Everyone has seen the film right? The large reel, the guttural clicking of a Penn Senator reel before the noise becomes a scream as yards of line roll out faster than you can wind it back on! Most shark anglers live for this. For decades past, Cornwall was always the mecca for shark fishing. In recent years Wales has been challenging for this crown. Huge Porbeagle and Blue shark from these venues certainly make both worthy.

What is lurking in the waters in our area? … I wanted to find out.

Having had a keen interest in sharks for quite some time now and a deep desire to tackle one mysel hand to hand, the idea of targeting them from my home county Dorset had become very appealing. Now most anglers wouldn’t necessarily consider our area when looking for sharks but when I spoke to some of the commercial rod and line Bass anglers, they regaled tails of large sharks “bumping” Bass from their lines. Even a local spear diver had a close encounter off the west side of Portland when a shark came to look at the free lunch on the end of his rope! Proof there is something with teeth swimming in our local waters around Portland.

With a little more homework, the culprit was found, the Porbeagle Shark. These large steely grey creatures are a close relative of the Great White, unlike the more pelagic Blue shark, the Porbeagle will hold to areas more rigidly almost territorial. Sharp drop offs, rough ground areas and wrecks make the ideal home. Everything the Portland area offers in copious amounts!

This maybe a small shark but loaded with teeth!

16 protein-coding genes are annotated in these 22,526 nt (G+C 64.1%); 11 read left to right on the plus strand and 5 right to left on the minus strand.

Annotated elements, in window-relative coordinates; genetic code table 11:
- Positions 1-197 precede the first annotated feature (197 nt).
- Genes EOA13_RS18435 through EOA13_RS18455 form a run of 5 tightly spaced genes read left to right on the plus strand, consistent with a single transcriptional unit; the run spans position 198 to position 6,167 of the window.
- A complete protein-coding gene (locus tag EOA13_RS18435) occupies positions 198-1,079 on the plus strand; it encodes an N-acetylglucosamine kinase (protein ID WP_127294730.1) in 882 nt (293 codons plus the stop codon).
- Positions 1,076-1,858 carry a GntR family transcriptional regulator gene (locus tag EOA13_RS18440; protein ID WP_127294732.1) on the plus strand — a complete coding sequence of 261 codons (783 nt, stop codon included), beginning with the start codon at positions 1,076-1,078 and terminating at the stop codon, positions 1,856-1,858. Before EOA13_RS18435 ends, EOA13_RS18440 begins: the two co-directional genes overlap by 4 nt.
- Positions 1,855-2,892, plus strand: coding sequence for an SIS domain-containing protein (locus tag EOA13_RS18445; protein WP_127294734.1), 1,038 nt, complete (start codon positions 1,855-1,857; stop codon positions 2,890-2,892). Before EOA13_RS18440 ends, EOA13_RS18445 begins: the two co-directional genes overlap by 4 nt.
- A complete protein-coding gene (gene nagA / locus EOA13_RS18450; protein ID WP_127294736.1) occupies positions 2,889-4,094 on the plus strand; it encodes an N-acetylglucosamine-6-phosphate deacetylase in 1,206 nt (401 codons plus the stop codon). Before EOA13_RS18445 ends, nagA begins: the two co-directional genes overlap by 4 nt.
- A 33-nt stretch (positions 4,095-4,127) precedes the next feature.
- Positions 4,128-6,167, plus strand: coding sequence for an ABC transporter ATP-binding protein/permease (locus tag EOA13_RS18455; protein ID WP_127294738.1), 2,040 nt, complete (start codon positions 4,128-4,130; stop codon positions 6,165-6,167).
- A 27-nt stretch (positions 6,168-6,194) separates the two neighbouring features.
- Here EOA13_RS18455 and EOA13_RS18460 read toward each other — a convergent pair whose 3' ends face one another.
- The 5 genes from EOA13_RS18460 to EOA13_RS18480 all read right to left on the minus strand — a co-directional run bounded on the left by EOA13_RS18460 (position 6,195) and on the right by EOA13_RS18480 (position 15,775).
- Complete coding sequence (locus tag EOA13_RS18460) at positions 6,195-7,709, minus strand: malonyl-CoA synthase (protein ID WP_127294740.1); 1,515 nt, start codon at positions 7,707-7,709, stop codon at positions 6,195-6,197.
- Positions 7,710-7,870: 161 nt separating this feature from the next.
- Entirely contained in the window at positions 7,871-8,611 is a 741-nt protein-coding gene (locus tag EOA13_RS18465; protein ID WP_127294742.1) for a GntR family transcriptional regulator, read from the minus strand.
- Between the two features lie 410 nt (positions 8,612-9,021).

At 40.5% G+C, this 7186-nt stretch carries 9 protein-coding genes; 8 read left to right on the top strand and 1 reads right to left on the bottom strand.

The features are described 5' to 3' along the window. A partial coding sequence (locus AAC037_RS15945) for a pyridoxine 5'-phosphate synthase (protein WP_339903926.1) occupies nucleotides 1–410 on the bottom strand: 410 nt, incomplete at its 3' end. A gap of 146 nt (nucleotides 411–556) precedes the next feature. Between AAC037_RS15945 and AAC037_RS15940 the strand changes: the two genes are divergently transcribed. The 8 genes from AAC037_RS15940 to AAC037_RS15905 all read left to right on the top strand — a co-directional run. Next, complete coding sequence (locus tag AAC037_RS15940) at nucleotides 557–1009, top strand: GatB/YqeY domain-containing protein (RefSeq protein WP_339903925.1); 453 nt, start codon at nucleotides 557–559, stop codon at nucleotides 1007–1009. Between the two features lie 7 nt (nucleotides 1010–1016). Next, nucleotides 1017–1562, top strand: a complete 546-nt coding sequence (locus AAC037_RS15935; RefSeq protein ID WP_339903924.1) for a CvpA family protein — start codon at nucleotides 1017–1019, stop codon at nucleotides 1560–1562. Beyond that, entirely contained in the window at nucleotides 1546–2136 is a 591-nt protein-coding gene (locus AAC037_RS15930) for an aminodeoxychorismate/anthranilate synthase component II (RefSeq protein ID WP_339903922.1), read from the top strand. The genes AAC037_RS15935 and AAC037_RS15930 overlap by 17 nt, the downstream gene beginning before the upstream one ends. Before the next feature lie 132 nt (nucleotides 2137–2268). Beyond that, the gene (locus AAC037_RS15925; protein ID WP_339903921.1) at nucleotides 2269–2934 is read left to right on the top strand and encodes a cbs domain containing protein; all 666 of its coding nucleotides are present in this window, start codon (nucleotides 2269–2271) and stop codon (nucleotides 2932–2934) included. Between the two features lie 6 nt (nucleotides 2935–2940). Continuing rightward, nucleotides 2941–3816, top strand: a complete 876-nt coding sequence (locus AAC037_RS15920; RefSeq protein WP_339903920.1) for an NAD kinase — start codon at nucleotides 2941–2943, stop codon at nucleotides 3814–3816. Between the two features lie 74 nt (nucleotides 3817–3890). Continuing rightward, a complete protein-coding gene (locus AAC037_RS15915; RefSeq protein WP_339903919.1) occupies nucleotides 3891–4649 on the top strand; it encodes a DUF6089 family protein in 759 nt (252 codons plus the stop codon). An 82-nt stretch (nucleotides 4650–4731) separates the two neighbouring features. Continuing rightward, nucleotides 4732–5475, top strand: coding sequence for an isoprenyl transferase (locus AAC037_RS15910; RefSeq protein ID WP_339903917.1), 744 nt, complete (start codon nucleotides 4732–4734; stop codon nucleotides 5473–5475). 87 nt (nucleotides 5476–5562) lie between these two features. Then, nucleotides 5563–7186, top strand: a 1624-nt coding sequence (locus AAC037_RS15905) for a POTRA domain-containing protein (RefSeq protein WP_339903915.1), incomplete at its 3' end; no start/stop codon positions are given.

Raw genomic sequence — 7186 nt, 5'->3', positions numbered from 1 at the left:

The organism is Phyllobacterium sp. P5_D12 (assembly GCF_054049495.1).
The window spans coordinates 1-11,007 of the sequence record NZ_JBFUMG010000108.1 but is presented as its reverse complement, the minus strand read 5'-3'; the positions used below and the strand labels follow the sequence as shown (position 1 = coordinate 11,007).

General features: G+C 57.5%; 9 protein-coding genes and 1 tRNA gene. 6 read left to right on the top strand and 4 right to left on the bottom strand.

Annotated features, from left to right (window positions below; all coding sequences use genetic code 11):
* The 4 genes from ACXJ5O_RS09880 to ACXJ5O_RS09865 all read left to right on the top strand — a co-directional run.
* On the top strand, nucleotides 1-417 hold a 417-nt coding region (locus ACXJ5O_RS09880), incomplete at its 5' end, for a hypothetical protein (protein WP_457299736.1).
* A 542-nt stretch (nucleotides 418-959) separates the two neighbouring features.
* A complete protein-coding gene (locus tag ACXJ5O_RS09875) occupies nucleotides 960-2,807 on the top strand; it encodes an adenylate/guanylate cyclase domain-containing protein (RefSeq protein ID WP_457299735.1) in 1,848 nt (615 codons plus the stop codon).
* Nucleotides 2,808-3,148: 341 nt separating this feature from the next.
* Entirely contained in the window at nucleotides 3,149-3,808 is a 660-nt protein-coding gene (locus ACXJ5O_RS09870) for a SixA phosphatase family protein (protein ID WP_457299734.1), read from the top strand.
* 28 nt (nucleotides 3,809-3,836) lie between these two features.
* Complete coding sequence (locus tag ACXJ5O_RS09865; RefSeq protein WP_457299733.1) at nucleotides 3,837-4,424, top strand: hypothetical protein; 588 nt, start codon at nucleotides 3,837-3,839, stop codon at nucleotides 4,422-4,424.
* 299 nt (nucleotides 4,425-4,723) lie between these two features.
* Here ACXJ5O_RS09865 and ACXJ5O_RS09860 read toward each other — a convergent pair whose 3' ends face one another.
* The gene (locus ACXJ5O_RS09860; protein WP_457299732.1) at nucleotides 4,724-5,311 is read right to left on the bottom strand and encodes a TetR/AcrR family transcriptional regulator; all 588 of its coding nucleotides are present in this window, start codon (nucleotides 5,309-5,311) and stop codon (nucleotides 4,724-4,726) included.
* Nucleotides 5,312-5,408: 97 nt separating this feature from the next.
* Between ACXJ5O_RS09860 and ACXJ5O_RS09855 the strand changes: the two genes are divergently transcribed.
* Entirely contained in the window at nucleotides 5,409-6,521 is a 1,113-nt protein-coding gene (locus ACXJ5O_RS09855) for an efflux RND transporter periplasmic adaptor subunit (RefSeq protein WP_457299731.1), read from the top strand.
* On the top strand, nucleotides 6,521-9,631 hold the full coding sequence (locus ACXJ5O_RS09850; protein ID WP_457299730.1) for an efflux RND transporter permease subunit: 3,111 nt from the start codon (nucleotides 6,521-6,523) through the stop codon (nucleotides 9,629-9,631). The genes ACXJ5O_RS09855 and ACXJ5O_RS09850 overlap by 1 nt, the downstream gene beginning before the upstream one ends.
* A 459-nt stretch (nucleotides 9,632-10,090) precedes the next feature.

We are at the moment too far east to target Blue sharks with much success. I’m not saying they can’t be caught because the eastern half of Lyme Bay does throw up a few each year but they are not as common as you would find them in Devon or Cornwall for instance.

Another shark that can be found in our waters is the Thresher, once again not very common and much harder to find (in fact I’m still looking for them!) The Thresher is classed as a game shark, long fast runs with jumping means you really have to tackle up for these as standard tackle is normally no match for them.

In the last few years I have been lucky enough to fish onboard a couple of local boats, targeting and landing Porbeagle sharks with a fair amount of success. The largest shark I’ve witnessed was around 250lb and over 7ft long with the majority around the 100lb mark. Recently a local angler captured his own aboard a charter boat from Weymouth estimated over 350lb!!!

A 130lb+ Porbeagle having a quick photo before release.

So, times are changing, more sharks are appearing in our waters over the last 2 years and what’s better is more people are fishing for them. Luckily, if you are thinking of jumping on a charter boat there are now a good few boats offering this service in the area, but if you own your own boat where do you start? As with all fishing and especially a relatively little fished discipline such as Shark fishing even more so in Dorset, we are learning different techniques every time we are on the water. Over the next few months I will try to relay the knowledge I have gained so far, hopefully to help you to find your own sharks, the tackle I use, the chum, safe handling and welfare of these surprisingly sensitive creatures!

I hope you have enjoyed the insight of what’s to come and here is wishing you tight lines until next time.


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